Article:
A Chabad center in Oklahoma City opened its building as a shelter for those displaced by Monday's deadly tornado.
A Chabad center in Oklahoma City opened its building as a shelter for those displaced by a deadly tornado.
The Chabad Community Center of Southern Oklahoma also is collecting supplies for those left homeless by the tornado that tore through an Oklahoma City suburb on Monday afternoon, leaving at least 24 people dead, including several children, and injuring hundreds.
“While we feel the pain of others, we’re very thankful that we’re able to respond – to use all our energy and all our resources to let the community know we’re here to help,” Rabbi Ovadia Goldman, the Southern Oklahoma Chabad’s co-director, told Chabad.org.
Goldman said he has received calls from individuals and organizations in New York, Ohio, Iowa, Illinois, California and abroad with offers to help with relief efforts.
Israeli Prime Minister Benjamin Netanyahu sent a letter of condolence to President Obama on Tuesday morning in the wake of the tornado.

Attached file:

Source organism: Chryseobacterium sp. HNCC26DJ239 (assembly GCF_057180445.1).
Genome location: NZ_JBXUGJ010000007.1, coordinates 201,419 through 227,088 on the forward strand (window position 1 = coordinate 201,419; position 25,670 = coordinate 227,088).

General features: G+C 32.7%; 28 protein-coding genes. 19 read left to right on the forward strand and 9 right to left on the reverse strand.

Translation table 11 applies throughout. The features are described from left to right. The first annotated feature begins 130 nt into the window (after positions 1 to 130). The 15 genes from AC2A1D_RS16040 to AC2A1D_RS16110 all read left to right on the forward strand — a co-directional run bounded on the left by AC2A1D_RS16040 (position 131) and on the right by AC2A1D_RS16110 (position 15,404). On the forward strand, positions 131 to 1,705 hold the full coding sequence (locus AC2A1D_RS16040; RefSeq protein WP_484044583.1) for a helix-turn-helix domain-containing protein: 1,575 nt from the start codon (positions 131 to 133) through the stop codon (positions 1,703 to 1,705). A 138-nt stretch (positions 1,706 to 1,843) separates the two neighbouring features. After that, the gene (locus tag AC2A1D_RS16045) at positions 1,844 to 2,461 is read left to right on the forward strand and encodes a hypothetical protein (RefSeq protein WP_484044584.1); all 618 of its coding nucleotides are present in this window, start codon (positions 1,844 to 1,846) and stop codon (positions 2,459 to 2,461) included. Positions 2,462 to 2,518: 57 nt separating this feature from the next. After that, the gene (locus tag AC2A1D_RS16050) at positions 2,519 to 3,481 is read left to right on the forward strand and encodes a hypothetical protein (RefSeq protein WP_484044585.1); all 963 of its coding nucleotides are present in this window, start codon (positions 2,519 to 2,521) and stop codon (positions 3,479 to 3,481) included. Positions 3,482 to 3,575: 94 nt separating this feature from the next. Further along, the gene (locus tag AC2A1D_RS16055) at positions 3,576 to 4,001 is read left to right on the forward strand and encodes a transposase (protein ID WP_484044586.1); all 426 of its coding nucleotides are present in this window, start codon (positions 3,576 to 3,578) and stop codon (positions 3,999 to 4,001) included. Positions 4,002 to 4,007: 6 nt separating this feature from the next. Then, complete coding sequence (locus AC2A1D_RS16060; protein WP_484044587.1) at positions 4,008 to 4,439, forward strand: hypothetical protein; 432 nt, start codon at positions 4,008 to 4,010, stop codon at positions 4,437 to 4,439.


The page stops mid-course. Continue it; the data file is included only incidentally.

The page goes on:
“On behalf of the Government and people of Israel, I offer our heartfelt condolences to you and to the people of the United States on the massive tornado that struck in Oklahoma and exacted such a horrific toll in human life,” Netanyahu wrote. “Our thoughts and prayers are with the victims of this tragedy and their families at this difficult time.”
At least two national Jewish agencies are also stepping in to help.
On Tuesday, the Jewish Federations of North America opened an Oklahoma City Tornado Relief Fund, dedicated to gathering aid from across the Jewish Federation community. JFNA is coordinating relief efforts with the Jewish Federation of Greater Oklahoma City. Donors can contribute online or send checks to:
The Jewish Federations of North America
Wall Street Station, PO Box 148
New York, NY 10268
Include the name of the fund on the check.
The Union for Reform Judaism (URJ) is accepting donations and distributing them to the the American Red Cross and others on the ground in Oklahoma, according to URJ President Rabbi Rick Jacobs.
"We are numb with grief, and yet inspired by the heroic resilience of the people of Oklahoma. Our thoughts and prayers go out to all those impacted by this horrific tragedy," Jacobs said in a news release.
Donate online or mail checks to:
The Union for Reform Judaism (Attn: Oklahoma Tornado Relief)
633 Third Ave.
New York, NY 10017
The Canadian Council for Reform Judaism
3845 Bathurst St. Suite 301
Toronto, Ontario, Canada, M3H 3N2.